Brought in from Rajasthan, this craft predominantly produces show/gift pieces that are displayed in local transport (busses), homes and offices. Some of the products made include temple miniatures, ships, famous monuments, name plates, animals etc. The intricate work involves using bamboo strips to construct a variety of forms that may or may not be encased in glass cases.  Depending on the amount of detail, making a single structure could take anywhere between 3 days to a month.


THE MAKING

The process begins by taking basic photographs of the structure to be replicated in bamboo. The craftsmen then prepare a sketch with approximate measurements and dimensions. The bamboo is sliced into thin sheets or strips, and polished finely to give it a nice sheen. It is cut into smaller pieces and glued together with fevicol to build the structure.

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An assortment of tools used in the craft

Once the desired product is made, figurative details are carved on and the artifacts are polished with sandpaper before sale.

 

 

 

 

 


THE CRAFTSMEN

Tula Ram is the first craftsman to bring bamboo craft to Pangna. In the business for the last 19 years, he learnt the trade from a distant relative who had studied the craft in Jaipur, Rajasthan, and spent 5-6 years as an apprentice before returning to Pangna to start his own practice. He specializes in making miniature replicas of temples, and his work is recognized across Himachal Pradesh.

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Some of Tula Ram’s work across the years

 

Tula has received several commissions from known political leaders and important persons across the state. Today, he also conducts training sessions for interested youths and hopes the craft is carried forward.

Dev Ke Mohre/ Mukhote Ka Kaam – Mask Making

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Mela procession of the Gihinag Deity in Pangna Valley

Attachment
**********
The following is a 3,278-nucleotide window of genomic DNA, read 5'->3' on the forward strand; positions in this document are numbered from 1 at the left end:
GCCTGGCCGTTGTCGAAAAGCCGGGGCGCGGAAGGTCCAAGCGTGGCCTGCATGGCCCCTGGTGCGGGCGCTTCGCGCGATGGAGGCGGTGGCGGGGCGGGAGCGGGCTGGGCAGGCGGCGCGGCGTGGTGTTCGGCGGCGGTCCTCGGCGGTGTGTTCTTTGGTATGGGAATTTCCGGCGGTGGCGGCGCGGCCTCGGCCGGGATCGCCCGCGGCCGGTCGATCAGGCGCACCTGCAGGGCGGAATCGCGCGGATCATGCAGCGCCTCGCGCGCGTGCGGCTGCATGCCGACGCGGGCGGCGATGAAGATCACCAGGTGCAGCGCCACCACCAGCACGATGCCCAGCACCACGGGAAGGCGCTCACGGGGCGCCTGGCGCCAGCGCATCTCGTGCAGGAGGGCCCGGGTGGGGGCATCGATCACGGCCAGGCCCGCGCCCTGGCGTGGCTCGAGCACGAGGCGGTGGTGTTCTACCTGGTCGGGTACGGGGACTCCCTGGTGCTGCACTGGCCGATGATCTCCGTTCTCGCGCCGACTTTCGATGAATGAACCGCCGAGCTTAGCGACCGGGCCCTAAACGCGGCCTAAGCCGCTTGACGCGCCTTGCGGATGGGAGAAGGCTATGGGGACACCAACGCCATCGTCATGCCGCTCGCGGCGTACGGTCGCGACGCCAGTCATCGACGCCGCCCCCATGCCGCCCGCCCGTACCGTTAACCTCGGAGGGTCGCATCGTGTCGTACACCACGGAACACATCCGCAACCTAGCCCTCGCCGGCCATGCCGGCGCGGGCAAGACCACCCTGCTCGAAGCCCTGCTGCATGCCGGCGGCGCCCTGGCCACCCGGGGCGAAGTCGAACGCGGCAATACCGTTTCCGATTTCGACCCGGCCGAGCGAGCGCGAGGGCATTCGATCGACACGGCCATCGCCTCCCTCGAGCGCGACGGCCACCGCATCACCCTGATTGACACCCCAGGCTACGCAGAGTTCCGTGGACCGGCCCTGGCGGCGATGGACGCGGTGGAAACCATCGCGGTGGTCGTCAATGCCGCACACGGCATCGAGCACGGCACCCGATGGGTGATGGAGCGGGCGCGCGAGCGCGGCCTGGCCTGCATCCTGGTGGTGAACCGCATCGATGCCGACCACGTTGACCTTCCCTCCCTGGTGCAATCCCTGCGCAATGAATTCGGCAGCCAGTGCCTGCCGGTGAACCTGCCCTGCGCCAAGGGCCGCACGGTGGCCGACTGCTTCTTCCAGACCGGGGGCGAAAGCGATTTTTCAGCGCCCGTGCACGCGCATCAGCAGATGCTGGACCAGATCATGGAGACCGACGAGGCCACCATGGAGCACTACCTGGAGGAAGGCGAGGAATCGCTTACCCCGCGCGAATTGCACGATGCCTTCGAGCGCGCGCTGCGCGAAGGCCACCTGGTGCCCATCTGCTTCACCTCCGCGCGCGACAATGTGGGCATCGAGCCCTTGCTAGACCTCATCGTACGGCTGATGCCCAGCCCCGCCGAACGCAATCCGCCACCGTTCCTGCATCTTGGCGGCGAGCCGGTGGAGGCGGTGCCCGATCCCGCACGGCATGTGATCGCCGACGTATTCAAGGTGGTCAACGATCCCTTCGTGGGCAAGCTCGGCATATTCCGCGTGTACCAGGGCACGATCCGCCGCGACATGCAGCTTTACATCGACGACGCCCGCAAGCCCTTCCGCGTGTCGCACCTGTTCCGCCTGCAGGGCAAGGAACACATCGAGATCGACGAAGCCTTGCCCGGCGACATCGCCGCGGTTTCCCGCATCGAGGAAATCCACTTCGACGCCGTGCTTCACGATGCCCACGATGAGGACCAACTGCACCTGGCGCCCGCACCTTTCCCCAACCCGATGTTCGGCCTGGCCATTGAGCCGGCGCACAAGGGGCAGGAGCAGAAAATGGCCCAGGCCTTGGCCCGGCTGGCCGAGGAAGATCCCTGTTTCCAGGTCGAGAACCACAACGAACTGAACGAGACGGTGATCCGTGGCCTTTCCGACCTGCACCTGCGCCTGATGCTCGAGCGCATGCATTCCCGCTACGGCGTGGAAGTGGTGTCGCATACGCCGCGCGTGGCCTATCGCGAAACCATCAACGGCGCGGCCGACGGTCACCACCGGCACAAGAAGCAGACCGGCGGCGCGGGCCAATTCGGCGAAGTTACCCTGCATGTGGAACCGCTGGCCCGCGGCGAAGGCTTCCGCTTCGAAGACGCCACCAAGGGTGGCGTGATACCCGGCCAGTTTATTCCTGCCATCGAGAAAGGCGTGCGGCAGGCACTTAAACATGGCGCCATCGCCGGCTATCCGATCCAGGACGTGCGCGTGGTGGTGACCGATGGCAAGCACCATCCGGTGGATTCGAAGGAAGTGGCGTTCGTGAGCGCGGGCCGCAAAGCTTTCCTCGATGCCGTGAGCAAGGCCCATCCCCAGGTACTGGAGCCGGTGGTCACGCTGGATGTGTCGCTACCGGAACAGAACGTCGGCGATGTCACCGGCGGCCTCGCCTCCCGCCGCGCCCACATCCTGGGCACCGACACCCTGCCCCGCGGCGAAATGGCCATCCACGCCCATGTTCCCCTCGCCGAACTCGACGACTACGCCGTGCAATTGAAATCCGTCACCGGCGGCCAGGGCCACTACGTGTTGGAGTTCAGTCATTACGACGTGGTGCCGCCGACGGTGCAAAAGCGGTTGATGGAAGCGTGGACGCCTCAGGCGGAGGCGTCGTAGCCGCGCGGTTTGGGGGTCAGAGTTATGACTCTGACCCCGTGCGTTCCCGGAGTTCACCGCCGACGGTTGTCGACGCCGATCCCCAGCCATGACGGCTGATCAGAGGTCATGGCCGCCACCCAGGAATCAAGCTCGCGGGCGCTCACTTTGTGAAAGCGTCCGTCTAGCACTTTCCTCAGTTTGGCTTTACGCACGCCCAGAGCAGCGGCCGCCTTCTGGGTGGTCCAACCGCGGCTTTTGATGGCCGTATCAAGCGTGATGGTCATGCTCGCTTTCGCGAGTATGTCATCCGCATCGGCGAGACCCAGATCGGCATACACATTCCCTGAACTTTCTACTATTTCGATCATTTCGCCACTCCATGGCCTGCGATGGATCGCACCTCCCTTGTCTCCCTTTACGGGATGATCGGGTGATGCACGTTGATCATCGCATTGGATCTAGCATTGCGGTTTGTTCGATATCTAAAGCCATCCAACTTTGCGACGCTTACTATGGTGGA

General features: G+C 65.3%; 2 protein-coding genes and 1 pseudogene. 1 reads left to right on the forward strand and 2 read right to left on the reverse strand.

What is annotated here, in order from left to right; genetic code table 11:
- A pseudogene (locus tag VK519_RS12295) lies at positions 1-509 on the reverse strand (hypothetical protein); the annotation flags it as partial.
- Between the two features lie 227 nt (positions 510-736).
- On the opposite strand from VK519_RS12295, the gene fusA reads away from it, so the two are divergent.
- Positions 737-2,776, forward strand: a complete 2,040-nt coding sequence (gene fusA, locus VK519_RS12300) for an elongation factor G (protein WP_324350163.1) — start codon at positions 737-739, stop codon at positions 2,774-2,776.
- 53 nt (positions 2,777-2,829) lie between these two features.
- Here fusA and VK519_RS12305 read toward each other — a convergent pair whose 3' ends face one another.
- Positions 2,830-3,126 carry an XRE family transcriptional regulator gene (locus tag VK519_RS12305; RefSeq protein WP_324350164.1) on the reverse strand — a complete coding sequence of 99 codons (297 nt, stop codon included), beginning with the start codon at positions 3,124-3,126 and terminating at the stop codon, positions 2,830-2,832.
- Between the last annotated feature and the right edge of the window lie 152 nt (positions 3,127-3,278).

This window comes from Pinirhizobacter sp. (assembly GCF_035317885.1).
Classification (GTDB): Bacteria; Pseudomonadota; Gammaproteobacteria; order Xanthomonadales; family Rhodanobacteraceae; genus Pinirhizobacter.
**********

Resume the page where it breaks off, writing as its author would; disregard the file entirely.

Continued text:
Origin: Kullu, Himachal Pradesh
Products: Mohras, Mukhote, Chattris    Musical Instruments: Dhol, Nagada, Karnal
Tools Used: Hammer, Chisels, Files, Punches, Tongs
Craftsperson: Pawan Kumar


The Craft

Pangna Valley has over 50-60 presiding deities, who travel through the hills and valleys for numerous festivities, melas and religious processions throughout the year.

Mask Making or broadly Sheet Metal Work (Tattar-ka-kaam) largely caters to the ceremonial requirements of the region’s temples. It is closely associated with traditional Himachali folklore and tales.

The chief products made are mohras or mukhote, the sheet masks depicting the various divinities worshipped locally; chattries, the umbrellas used to shield the deity when they are taken out of temple premises in festive processions; and a range of musical instruments including Dhol, Nagada, Narasingha and Karnal.

On celebratory occasions, several devotees commission their presiding deity’s abhushan in gold, silver or brass, upto 6 months in advance. During the 9 days of the Dussehra festival, the craft receives added impetus when a temporary market ‘mela’ is set up, and similar sheet metal objects such as brass and silver utensils used in domestic rituals and a variety of instruments are purchased by the devotees.


The Making

The process of mask making begins with the sourcing metal sheets, transferring the hand-drawn form via a process called die-transfer and then die-pressing or light beating.

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Assortment of tools used in the making process

Once the desired shape is achieved, the object is heated in a coal fired kiln to soften it and grant it luster. The figurative details are carved on and the artifacts are polished with lemon leaves. The basic tools used are hammer, chisels, files, punches and tongs.


The Craftsmen

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Pawan Kumar at work – making a traditional ‘Dhol’

Pawan Kumar, son of the local blacksmith, began his career as a blacksmith but soon moved away from his family’s trade to explore other crafts. During his time at Kullu, he learnt Thattar-ka-kaam and came back to work in his village — post apprenticeship. For the past 14 years, Kumar has worked on more than — sets of abhushan for Pangna’s numerous deities. He also specializes in making a range of processional instruments, and has conducted workshops in neighboring districts. While he handles most of the work, during peak season his family chips in for the big orders.

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The Karnal – usually a part of religious ceremonial processions

Call for Internship – 1st Feb – 27th Feb 2017

In February there will be an interesting new building project in Baag. We will add two new structures to the Farmers Center: a kitchen and a horse shed. For both structures we will use the sustainable rammed earth technique. If this sounds interesting to you and you would like to experience this process yourself or participate in it, you should definitely have a look at the attached document!